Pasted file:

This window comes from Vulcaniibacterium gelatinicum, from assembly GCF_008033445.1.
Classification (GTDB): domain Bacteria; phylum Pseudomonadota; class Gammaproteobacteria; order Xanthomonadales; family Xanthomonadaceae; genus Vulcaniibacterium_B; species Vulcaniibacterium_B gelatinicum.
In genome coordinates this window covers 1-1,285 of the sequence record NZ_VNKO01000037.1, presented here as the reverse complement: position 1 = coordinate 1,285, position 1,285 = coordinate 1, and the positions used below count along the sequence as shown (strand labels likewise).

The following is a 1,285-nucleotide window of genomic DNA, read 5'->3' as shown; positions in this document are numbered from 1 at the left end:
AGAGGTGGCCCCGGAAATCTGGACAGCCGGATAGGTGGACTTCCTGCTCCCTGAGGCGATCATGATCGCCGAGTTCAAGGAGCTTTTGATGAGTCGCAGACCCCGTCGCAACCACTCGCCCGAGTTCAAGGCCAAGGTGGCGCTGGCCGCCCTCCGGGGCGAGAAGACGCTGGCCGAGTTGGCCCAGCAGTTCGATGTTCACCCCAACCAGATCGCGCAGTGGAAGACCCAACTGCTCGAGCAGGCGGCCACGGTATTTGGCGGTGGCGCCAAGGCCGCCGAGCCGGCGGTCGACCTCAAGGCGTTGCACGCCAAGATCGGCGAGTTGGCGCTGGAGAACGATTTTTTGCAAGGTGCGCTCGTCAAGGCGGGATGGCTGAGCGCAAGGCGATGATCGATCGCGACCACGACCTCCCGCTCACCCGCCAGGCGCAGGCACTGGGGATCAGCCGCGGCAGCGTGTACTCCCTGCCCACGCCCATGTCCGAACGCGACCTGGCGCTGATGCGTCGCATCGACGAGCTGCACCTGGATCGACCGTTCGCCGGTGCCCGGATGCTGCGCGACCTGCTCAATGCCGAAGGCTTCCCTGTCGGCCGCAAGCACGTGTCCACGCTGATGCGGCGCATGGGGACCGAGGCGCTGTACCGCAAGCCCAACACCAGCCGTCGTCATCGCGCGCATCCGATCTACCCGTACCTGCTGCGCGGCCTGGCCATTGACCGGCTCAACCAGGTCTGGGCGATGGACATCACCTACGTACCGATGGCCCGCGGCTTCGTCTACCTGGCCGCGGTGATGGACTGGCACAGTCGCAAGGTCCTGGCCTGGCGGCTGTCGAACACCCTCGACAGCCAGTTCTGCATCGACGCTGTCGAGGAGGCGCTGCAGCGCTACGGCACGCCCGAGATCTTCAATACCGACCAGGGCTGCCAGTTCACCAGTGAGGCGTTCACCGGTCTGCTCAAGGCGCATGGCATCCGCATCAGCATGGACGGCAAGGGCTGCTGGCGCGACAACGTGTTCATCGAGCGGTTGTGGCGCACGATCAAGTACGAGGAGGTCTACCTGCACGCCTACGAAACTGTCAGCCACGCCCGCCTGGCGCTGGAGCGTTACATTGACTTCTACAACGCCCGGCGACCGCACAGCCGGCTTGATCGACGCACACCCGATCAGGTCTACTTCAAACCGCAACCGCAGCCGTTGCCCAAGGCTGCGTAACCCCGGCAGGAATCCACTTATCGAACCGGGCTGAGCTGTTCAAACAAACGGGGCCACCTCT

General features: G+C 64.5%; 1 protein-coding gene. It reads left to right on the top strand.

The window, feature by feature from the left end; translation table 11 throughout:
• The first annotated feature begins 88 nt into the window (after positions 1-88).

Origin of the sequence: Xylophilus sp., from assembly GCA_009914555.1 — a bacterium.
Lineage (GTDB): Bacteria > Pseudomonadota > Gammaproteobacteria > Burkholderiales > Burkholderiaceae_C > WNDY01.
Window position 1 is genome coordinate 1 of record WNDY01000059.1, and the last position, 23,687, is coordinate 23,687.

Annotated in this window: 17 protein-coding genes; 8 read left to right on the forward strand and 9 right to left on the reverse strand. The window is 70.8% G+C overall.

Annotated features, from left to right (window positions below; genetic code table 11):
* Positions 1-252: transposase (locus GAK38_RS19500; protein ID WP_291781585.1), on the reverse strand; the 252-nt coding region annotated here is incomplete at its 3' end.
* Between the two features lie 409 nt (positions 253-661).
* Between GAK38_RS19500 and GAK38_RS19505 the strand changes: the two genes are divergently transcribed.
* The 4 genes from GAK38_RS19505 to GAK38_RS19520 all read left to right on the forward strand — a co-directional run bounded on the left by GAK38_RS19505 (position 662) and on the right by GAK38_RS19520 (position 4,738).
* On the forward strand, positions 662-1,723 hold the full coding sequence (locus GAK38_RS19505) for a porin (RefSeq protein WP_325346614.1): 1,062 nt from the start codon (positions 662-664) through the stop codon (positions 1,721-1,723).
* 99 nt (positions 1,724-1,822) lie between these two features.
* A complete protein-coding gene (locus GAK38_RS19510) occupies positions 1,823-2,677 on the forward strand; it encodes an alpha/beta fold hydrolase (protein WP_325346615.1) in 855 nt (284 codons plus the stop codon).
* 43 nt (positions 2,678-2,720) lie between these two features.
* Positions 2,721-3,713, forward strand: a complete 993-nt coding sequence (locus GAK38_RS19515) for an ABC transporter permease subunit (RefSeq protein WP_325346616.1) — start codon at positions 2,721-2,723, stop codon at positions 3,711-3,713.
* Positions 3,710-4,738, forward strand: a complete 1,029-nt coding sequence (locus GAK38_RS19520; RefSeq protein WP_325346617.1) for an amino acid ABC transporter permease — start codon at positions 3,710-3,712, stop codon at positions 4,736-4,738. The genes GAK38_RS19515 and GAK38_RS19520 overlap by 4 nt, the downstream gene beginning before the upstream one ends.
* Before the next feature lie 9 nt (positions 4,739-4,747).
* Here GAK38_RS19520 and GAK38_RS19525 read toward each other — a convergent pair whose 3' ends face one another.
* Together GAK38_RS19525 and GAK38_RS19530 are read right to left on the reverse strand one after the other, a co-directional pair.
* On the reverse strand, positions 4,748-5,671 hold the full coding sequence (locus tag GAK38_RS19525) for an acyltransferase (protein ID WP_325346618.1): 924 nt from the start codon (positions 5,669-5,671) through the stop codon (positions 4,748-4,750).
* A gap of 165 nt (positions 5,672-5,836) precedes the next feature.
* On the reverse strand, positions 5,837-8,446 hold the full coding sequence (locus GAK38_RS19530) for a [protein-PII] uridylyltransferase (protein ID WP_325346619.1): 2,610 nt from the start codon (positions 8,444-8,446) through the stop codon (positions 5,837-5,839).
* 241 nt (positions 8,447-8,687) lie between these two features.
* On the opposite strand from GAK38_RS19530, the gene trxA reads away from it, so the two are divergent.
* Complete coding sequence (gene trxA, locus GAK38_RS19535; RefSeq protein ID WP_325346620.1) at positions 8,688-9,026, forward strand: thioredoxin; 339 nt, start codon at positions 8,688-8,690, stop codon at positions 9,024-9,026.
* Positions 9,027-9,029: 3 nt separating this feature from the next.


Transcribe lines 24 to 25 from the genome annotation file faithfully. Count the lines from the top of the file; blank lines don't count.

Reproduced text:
* Before the next feature lie 9 nt (positions 4,739-4,747).
* Here GAK38_RS19520 and GAK38_RS19525 read toward each other — a convergent pair whose 3' ends face one another.